Clout-heavy contractor to pay $12 million in fraud settlement
BY STEFANO ESPOSITO AND MITCH DUDEK Staff Reporters May 1, 2014 1:30PM
Updated: June 3, 2014 6:25AM
Tripped up by a whistleblower, clout-heavy firm McHugh Construction has agreed to pay $12 million in fines to resolve a case involving alleged fraud on government programs intended to benefit women and minority-owned subcontractors, according to the U.S. Department of Justice.
In a separate agreement, the company, James McHugh Construction, has agreed to donate $2 million to the city to support such government programs, Mayor Rahm Emanuel’s office announced Thursday.
Ryan Keiser was hired in 2006 as a project manager for a subcontracting firm own by a woman. At a news conference Thursday, he said that all he ended up managing was paperwork. He said he alerted the government after he was fired in early 2007 after asking too many questions.
In the settlement, federal prosecutors allege McHugh Construction failed to follow federal and state rules about the participation of minority and women-owned businesses. McHugh used two such businesses to successfully land state and city contracts for work done between 2004 and 2011, but those subcontractors allegedly did little to no work.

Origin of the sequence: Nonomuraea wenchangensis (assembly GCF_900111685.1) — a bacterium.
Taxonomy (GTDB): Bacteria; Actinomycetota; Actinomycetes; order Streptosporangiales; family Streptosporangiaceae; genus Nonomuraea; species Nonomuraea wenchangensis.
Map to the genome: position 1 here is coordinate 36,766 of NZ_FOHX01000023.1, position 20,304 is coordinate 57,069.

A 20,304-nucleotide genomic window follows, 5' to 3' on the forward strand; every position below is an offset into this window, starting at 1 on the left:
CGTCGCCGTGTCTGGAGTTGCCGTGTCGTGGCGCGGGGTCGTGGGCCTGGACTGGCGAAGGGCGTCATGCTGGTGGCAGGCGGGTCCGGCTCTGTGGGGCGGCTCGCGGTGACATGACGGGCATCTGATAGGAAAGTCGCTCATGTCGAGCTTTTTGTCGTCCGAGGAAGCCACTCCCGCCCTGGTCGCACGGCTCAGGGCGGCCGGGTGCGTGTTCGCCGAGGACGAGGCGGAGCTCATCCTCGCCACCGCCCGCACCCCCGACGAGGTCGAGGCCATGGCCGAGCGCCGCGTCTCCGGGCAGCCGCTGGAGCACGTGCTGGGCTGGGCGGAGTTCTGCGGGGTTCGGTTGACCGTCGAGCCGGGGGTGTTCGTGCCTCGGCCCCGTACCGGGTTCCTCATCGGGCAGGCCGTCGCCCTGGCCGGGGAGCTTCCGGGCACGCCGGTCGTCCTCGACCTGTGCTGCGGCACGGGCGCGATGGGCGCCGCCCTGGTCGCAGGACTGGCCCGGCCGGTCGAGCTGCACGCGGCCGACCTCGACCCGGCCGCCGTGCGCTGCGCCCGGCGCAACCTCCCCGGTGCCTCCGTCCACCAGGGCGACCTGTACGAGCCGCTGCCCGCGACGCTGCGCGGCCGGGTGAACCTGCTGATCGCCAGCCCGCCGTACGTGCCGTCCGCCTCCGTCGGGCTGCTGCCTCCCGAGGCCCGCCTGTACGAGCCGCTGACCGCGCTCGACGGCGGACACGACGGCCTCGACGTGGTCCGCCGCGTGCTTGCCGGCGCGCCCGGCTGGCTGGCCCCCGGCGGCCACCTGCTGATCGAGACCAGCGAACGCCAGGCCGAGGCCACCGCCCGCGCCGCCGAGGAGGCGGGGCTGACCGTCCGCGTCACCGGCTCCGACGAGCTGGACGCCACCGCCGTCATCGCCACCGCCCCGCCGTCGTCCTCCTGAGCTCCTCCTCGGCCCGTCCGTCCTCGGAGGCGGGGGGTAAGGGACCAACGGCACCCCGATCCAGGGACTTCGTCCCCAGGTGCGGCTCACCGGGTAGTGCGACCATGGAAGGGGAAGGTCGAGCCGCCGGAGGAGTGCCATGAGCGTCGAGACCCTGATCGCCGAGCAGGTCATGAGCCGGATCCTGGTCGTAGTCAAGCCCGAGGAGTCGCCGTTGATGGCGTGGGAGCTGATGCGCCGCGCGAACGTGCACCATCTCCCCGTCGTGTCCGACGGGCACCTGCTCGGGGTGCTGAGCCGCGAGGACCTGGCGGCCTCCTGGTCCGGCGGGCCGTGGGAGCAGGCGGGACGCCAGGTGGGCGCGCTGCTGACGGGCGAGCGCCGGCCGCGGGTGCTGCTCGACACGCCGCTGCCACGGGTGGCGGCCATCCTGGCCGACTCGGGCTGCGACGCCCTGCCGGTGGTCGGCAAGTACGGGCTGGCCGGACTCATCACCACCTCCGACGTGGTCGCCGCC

“Rather than managing and supervising the work, [the subcontractors’] project managers generally processed paperwork, such as invoices and payroll,” according to the settlement.
The woman-owned subcontracting firm was necessary window dressing to obtain government contracts, said Mike Kanovitz, an attorney with Loevy & Loevy who represented Keiser.
Keiser said he found himself signing paperwork indicating work had been done by the subcontractor, but it actually had been done by McHugh.
“When I started, I was a little bit naive,” Keiser said. But after only several months of work, “stuff was just making me sick,” he said.
Keiser will get about $2 million of the $12 million for his role as whistleblower in the case. The rest will be divided up between federal and state governments.
McHugh admitted no wrongdoing in the settlement.
The projects in question included work on the Red Line Howard station and the North Avenue Bridge, among others.
McHugh said it has strengthened its contracting safeguards.
“Over the last 26 months, we have not only cooperated fully with the government, but we have taken proactive steps to become an industry leader in . . . compliance issues,” Patricia McHugh, the company chairman, said in a statement.